As Pride Month and National Indigenous History Month near their end, our team will continue to publish original content to educate and celebrate both pride and Indigenous history/culture. This article takes a look at two-spiritedness in Indigenous culture.
The term two-spirit has been utilized both pre- and post-colonialism, with a variety of meanings depending on the time period, and the Indigenous culture utilizing it. Different Indigenous cultures have their own variations on the term, but they all have been historically used to describe similar characteristics that are exhibited by two-spirit people such as gender variance, specialized work roles, same-sex attraction, and spiritual identity.
Some of the terms associated with various Indigenous cultures pre-colonialism are illustrated below:
Let it be noted, that while some of these terms (such as the Mi’kmaq term geenumu gessalagee – meaning “he loves men”) refer to two-spiritedness in a way that is specific to sexuality, many two-spirit people did not necessarily view themselves as gay, as sexual relationships between a two-spirit and a non-two-spirit were considered to be hetero-normative. While European colonists considered two-spirit individuals to be homosexuals, and the modern usage of the term can be used to describe them as such, historically, two-spirited people did not simply identify as either homosexual or heterosexual.
Two-spirit was also a term used to refer to spiritual identity. Many Indigenous cultures believed two-spirited individuals to be given a gift. That they had received some sort of supernatural intervention in the form of dreams and visions. As such, these individuals were often selected for special spiritual roles as healers, shamans, and ceremonial leaders. Historically, two-spirited individuals were also viewed as great sources of knowledge, acting as tradition keepers and storytellers.
Two-Spiritedness & Colonialism
From the 17th to 19th century, European missionaries and explorers wrote about their interactions with two-spirited people. In their records, these colonizers often used the term berdarche to refer to two-spirited individuals, which historically was used to describe the younger partner in a homosexual relationship with an age gap. By the early 20th century, berdarche became the accepted anthropological term for two-spirit people, and over time it became a general term for male homosexuality.
By the turn of the 19th century, fewer accounts of two-spirit people were recorded, as colonization, crusades, and cultural assimilation (including the residential school system) had been successful in silencing or at least suppressing, two-spirit traditions and beliefs in certain Indigenous cultures.
However, in Canada in 1990, the term “two-spirit” was established during the 3rd annual intertribal Native American/First Nations Gay & Lesbian Conference. The origin comes from the Ojibwa words niizh manitoag meaning two spirits, and was chosen in an attempt to distance Indigenous peoples from non-Indigenous peoples, and from words like bedarche and gay.
Two-spiritedness was a complex identity and role that individuals took on, that modern day two-spirited individuals have begun to reclaim – including traditions relating to gender identities, sexual preferences, spiritual identities, and traditional gender roles. The term is used today to broadly refer to the Indigenous LGBTQ+ community, with some two-spirited peoples using the term LGBTQ2S or LGBTIQQ2S (Lesbian, Gay, Bisexual, Transsexual, Transgender, Intersexual, Queer, Questioning & Two-Spirited) to incorporate two-spirited individuals within the larger LGBTQ+ community. This includes the creation of two-spirit pride flags (see figures )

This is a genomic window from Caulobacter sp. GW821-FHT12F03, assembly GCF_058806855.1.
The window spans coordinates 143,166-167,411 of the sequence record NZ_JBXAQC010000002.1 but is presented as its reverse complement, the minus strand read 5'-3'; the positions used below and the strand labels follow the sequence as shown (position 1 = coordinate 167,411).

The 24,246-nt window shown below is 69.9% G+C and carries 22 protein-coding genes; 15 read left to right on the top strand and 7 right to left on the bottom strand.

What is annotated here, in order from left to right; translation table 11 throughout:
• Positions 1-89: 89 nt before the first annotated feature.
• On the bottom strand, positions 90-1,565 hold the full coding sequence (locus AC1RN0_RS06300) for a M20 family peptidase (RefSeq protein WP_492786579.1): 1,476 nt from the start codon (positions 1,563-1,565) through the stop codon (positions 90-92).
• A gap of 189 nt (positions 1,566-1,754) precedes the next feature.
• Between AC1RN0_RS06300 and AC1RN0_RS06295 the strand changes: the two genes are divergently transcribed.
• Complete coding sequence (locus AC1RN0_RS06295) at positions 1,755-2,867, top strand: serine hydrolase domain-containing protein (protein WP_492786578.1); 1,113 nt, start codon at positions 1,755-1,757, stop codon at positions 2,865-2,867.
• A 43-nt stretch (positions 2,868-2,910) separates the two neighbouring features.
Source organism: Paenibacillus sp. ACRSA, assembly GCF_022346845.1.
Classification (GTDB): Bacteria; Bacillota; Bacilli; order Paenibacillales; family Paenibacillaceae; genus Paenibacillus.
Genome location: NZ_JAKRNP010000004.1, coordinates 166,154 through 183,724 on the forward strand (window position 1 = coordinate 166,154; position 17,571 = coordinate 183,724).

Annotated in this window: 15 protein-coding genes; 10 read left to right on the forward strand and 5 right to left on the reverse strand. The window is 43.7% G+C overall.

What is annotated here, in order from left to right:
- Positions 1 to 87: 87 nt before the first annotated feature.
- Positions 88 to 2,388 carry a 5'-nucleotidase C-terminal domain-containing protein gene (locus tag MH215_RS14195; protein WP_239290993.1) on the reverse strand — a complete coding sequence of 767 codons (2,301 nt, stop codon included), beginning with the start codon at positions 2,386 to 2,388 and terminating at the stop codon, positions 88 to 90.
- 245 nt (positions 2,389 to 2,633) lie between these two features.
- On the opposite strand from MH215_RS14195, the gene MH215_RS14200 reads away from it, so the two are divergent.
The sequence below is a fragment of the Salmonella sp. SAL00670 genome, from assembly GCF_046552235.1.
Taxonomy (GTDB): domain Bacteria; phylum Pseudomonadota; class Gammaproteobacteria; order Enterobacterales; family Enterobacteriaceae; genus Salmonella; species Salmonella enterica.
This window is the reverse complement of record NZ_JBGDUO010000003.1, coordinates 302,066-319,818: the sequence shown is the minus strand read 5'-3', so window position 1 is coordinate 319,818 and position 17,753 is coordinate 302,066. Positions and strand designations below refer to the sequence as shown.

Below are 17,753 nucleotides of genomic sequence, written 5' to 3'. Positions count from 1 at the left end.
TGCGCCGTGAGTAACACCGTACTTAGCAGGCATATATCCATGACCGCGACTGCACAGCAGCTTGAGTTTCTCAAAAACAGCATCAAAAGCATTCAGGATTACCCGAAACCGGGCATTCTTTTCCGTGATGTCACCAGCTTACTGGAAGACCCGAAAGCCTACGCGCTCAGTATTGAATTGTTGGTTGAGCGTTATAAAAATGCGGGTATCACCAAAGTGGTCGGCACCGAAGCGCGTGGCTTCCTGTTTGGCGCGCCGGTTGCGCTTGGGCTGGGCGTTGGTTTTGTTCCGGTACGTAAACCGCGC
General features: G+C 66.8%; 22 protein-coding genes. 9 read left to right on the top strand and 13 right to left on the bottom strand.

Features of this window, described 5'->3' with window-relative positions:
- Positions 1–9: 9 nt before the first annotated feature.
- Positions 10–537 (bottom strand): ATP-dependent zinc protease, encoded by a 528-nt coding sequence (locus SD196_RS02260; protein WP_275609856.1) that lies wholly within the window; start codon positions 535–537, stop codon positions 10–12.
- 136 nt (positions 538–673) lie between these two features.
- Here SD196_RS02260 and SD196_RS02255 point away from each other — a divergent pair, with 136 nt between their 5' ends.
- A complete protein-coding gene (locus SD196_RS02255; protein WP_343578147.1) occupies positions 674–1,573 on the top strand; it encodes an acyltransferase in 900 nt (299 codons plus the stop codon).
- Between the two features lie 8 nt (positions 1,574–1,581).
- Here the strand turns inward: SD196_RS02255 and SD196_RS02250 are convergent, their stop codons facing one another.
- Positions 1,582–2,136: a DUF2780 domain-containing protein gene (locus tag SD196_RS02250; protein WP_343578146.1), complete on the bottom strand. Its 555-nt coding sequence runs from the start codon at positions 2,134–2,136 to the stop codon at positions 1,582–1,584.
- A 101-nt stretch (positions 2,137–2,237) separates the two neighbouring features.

Since the 1990s, awareness about two-spirit people have increased both within and outside of Indigenous culture and communities. Organizations were established, such as the National Confederacy of Two-Spirit Organizations (NC2SO) which seeks to educate the public about two-spirit traditions, and serve as a source for support for LGBTQ+ individuals. As well, in 2013 they worked alongside the Northeast Spirit Society to create a resource directory for two-spirit groups within North America. However, despite growing awareness, some two-spirit people continue to experience sexual and/or gender discrimination and violence in communities unaccepting of their lifestyle.
In 2013, Egale Canada Human Rights Trust announced the launch of the Two Spirits, One Voice program designed by two-spirited people from across Canada. The program was created with the aim to “bolster allyship with indigenous communities and educate youth, police and community service providers on the historical and contemporary roles of Two Spirit Canadians” while highlighting two-spirited voices, reclaiming traditions, and creating safer spaces for two-spirited peoples.
There are many key elements to the current two-spirit movement, including the reclamation of pre-colonial traditions; providing health counselling, advice of elders & participation in sharing circles; storytelling; and art. These mediums have provided two-spirit people with a way to express their identities, traditions, and stories with non-two-spirit individuals.
Another form of expression that has become more common in recent years, is drag. This was illustrated to the general public in 2020 when Nlaka’pamux Indigenous drag queen Ilona Verley was on Canada’s Drag Race. Ilona may not have won the grand prize, but she made history as the first two-spirited person to compete on the show.
While two-spiritedness was celebrated pre-colonialism and has begun to be celebrated once again, colonialism and the forced assimilation of Indigenous peoples in North American meant to erase the beliefs and traditions associated with it. However, we are happy to report that this was unsuccessful, with two-spiritedness being celebrated and understood now more than ever.